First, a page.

Hitchhiking still has its place for hikers who need to get from A to B on a long-distance walk. James Forrest shares his tips.

Decades ago, before the ubiquity of the private car and the development of the public transport network, hitchhiking to the mountains was commonplace. But nowadays it’s something that few would consider.

One area where hiking and hitchhiking still intersects is on a long-distance trail. It’s common to come down from the mountains with the need to get to town to resupply, only to find a long road walk ahead of you. In situations like this, hitchhiking can save a huge amount of time and effort. But how to increase your chances?

In our September issue, available now, James Forrest goes hiking – and hitchhiking – around the Yorkshire Dales on a 19-mountain peak-bagging mission, armed only with a tent and a wagging thumb. We got in touch with him to find out more about his experience.

To read James’s full feature, pick up a copy of our September issue.

Please introduce yourself. Who are you and what do you do?

“My name is James Forrest. I’m a former newspaper journalist turned adventure travel writer. I live in the Lake District and I’m passionate about hiking, wild camping and climbing mountains. I love it. It’s the best hobby ever!”

They say hitchhiking is a dying art. What was your experience of hitching in the Dales?

“I do believe hitchhiking is a dying art. There is a sense of fear and mystery around the practice. But I’ve never had any bad experiences. And, in fact, hitchhiking has always restored my faith in humanity. It’s enabled me to meet kind, generous, friendly, and caring people and to gain an insight into the lives of locals. This was certainly my experience in the Dales. I didn’t find it difficult to get a ride, I never once felt uncomfortable or unsafe, and I had loads of entertaining and enjoyable conversations and encounters with quirky characters. It was a great part of my trip.”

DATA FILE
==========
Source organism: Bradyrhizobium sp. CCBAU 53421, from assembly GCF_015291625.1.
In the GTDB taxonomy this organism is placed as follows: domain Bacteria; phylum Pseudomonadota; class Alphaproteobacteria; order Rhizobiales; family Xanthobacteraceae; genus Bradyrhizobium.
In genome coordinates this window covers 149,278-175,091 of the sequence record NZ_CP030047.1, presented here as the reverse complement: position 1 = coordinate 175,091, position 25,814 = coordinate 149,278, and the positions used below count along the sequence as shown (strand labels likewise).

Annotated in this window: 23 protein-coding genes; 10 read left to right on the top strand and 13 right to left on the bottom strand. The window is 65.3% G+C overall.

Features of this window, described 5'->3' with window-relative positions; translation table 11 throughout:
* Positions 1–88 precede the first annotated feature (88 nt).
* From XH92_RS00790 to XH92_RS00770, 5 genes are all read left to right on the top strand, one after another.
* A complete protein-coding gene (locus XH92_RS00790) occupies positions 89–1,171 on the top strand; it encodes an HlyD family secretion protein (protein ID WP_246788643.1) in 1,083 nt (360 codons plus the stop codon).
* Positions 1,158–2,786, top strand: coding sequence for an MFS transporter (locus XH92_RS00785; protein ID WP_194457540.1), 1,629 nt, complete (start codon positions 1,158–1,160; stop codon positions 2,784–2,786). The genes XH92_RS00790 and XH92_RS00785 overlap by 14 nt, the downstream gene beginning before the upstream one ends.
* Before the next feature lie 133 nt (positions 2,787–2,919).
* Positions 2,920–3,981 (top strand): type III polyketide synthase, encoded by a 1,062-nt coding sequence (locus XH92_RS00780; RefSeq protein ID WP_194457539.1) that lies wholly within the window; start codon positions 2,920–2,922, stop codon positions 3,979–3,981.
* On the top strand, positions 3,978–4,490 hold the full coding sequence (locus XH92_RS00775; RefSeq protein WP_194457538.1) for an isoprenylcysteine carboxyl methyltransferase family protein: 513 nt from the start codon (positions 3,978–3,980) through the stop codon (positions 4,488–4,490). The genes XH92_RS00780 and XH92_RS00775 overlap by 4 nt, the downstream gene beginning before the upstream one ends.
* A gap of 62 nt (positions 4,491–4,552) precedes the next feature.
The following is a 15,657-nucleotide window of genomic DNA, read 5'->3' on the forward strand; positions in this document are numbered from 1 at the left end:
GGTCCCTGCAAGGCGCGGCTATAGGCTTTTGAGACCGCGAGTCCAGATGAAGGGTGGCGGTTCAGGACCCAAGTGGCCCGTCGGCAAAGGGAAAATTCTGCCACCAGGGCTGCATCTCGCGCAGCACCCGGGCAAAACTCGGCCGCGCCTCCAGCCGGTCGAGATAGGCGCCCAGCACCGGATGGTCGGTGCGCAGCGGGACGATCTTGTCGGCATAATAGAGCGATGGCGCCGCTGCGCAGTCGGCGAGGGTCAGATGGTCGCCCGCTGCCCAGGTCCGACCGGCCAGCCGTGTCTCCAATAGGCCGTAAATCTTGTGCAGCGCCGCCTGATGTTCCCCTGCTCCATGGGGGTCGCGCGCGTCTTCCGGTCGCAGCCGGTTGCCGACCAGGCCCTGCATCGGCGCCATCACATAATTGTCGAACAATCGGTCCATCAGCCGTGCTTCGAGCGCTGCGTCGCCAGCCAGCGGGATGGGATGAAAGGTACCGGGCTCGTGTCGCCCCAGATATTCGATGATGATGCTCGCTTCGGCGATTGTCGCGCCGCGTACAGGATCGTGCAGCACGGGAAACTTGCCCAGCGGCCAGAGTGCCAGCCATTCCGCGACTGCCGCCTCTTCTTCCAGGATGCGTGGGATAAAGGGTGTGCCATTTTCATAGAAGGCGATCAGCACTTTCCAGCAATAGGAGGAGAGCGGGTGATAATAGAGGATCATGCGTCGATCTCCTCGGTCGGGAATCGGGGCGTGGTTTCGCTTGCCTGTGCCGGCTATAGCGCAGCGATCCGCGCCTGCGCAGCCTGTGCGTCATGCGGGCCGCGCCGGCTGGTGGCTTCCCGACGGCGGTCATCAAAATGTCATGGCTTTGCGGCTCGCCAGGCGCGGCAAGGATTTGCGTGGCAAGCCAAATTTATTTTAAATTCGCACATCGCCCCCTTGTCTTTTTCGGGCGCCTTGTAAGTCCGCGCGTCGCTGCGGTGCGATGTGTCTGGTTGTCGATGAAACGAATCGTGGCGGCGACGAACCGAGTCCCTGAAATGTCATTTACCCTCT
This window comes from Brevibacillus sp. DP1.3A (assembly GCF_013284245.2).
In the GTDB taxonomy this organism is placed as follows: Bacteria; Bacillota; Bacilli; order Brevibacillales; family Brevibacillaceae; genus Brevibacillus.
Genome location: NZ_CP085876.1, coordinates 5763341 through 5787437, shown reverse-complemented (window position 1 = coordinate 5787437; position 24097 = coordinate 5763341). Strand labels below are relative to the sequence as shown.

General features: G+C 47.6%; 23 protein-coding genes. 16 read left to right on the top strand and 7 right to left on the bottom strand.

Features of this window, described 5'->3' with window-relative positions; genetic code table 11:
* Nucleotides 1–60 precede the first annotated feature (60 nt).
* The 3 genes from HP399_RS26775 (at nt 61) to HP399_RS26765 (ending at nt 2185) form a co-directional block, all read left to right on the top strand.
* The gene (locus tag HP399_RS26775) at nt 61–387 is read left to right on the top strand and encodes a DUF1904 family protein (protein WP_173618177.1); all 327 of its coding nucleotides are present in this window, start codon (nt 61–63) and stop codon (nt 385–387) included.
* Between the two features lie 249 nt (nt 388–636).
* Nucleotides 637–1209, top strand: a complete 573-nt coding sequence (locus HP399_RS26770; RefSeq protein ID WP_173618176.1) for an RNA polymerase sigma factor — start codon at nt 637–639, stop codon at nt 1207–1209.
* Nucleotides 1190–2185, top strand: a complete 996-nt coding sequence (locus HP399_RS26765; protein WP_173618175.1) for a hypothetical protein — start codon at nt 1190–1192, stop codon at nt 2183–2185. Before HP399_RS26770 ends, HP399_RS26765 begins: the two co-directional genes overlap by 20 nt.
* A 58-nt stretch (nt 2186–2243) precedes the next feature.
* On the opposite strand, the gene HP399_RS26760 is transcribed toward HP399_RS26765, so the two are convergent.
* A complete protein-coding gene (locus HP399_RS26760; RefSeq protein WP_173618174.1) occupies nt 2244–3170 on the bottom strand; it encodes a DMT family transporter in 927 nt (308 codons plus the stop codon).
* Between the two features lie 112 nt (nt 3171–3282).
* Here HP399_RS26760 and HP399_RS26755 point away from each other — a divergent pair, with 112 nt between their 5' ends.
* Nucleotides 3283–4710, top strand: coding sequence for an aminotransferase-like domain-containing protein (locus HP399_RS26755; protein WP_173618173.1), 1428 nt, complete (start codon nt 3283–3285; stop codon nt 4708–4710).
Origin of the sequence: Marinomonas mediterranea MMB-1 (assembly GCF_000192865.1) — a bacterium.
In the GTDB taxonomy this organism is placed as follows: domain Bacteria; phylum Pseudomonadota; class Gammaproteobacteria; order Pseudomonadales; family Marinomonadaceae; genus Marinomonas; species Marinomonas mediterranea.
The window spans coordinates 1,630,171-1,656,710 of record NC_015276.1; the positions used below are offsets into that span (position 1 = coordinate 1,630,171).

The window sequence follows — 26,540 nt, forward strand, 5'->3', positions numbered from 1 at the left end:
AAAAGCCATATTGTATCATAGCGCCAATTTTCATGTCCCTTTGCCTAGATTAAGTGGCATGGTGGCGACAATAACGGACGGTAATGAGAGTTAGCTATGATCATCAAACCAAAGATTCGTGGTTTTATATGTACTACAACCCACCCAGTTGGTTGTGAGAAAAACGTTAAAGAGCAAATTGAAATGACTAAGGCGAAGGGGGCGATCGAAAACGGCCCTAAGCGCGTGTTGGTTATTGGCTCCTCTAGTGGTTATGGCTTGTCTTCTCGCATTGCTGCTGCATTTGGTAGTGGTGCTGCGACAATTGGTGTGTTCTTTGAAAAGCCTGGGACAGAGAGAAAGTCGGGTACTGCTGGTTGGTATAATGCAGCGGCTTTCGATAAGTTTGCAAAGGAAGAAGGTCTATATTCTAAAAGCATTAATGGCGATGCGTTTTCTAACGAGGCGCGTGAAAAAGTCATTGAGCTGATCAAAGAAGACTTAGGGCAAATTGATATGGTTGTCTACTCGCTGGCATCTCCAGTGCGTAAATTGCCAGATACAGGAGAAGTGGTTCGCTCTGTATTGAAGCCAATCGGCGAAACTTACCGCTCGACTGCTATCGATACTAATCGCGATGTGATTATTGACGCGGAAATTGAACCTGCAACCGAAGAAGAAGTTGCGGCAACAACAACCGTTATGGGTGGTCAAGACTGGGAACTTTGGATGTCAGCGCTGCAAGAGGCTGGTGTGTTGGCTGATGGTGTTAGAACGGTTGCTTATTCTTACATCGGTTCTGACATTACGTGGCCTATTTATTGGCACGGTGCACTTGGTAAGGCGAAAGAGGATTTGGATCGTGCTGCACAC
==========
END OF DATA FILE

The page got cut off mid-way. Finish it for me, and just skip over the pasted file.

The impressive cairn at Buckden Pike
© James Forrest

The village of Buckden
© James Forrest

What was the longest period you had to wait before successfully thumbing a lift?

“Probably only about 10 or 15 minutes. I generally found it easy to get a ride. The people of Yorkshire were very friendly and generous.”

Any tips for upping your success rate?

  1. “Stand by a lay-by where it is easy for cars to pull over.
  2. “Smile.
  3. “Don’t wear a hat or cover your face with a hood.
  4. “Try and look normal, friendly, approachable, and slightly (but not overly) desperate.
  5. “Where possible, choose a road on which the majority of drivers will be heading towards your destination. It’s pointless thumbing someone down if they’re about to turn off in the wrong direction in 100m.”

Your hitch’n’hiking trip in the September issue was just part of a much bigger journey. Tell us about your mission to climb all the Nuttalls.

“In 2017 I climbed all 446 mountains over 2,000ft in England and Wales – the so-called ‘Nuttalls’ – in just six months, the fastest known time. I walked over 1,000 miles, ascended over five times the height of Everest, and slept wild in the mountains over 25 times. Oh, and I did it all on my days off from work. You can read all about the adventure in my debut book Mountain Man, which will be published in spring 2019. I’m working on the ‘sequel’ right now too – I’m in Ireland, attempting to climb all 273 2,000ft mountains in a single-round. Wish me luck! I feel exhausted.”


Sounds like he’s having plenty of success thumbing lifts:

You can follow him on Twitter @jamesmforrest.

All images © James Forrest